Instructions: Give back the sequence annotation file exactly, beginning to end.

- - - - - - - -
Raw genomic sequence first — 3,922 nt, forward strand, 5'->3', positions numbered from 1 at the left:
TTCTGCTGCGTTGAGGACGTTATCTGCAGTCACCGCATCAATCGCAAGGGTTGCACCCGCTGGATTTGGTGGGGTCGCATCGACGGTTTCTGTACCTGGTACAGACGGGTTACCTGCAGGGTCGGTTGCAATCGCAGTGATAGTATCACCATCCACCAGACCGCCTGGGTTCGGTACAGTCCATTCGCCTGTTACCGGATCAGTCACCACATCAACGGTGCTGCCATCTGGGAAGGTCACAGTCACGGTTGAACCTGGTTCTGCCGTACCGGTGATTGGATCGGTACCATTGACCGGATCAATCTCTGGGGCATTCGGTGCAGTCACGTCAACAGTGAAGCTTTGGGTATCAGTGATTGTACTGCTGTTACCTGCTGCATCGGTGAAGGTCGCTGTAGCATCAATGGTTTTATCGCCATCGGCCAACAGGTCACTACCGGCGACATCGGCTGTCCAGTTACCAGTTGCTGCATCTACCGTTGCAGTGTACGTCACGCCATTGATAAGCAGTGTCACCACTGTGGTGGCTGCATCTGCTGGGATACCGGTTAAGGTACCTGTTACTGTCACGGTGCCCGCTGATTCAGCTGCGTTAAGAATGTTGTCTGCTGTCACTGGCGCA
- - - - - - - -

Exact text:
Raw genomic sequence first — 3,922 nt, forward strand, 5'->3', positions numbered from 1 at the left:
TTCTGCTGCGTTGAGGACGTTATCTGCAGTCACCGCATCAATCGCAAGGGTTGCACCCGCTGGATTTGGTGGGGTCGCATCGACGGTTTCTGTACCTGGTACAGACGGGTTACCTGCAGGGTCGGTTGCAATCGCAGTGATAGTATCACCATCCACCAGACCGCCTGGGTTCGGTACAGTCCATTCGCCTGTTACCGGATCAGTCACCACATCAACGGTGCTGCCATCTGGGAAGGTCACAGTCACGGTTGAACCTGGTTCTGCCGTACCGGTGATTGGATCGGTACCATTGACCGGATCAATCTCTGGGGCATTCGGTGCAGTCACGTCAACAGTGAAGCTTTGGGTATCAGTGATTGTACTGCTGTTACCTGCTGCATCGGTGAAGGTCGCTGTAGCATCAATGGTTTTATCGCCATCGGCCAACAGGTCACTACCGGCGACATCGGCTGTCCAGTTACCAGTTGCTGCATCTACCGTTGCAGTGTACGTCACGCCATTGATAAGCAGTGTCACCACTGTGGTGGCTGCATCTGCTGGGATACCGGTTAAGGTACCTGTTACTGTCACGGTGCCCGCTGATTCAGCTGCGTTAAGAATGTTGTCTGCTGTCACTGGCGCA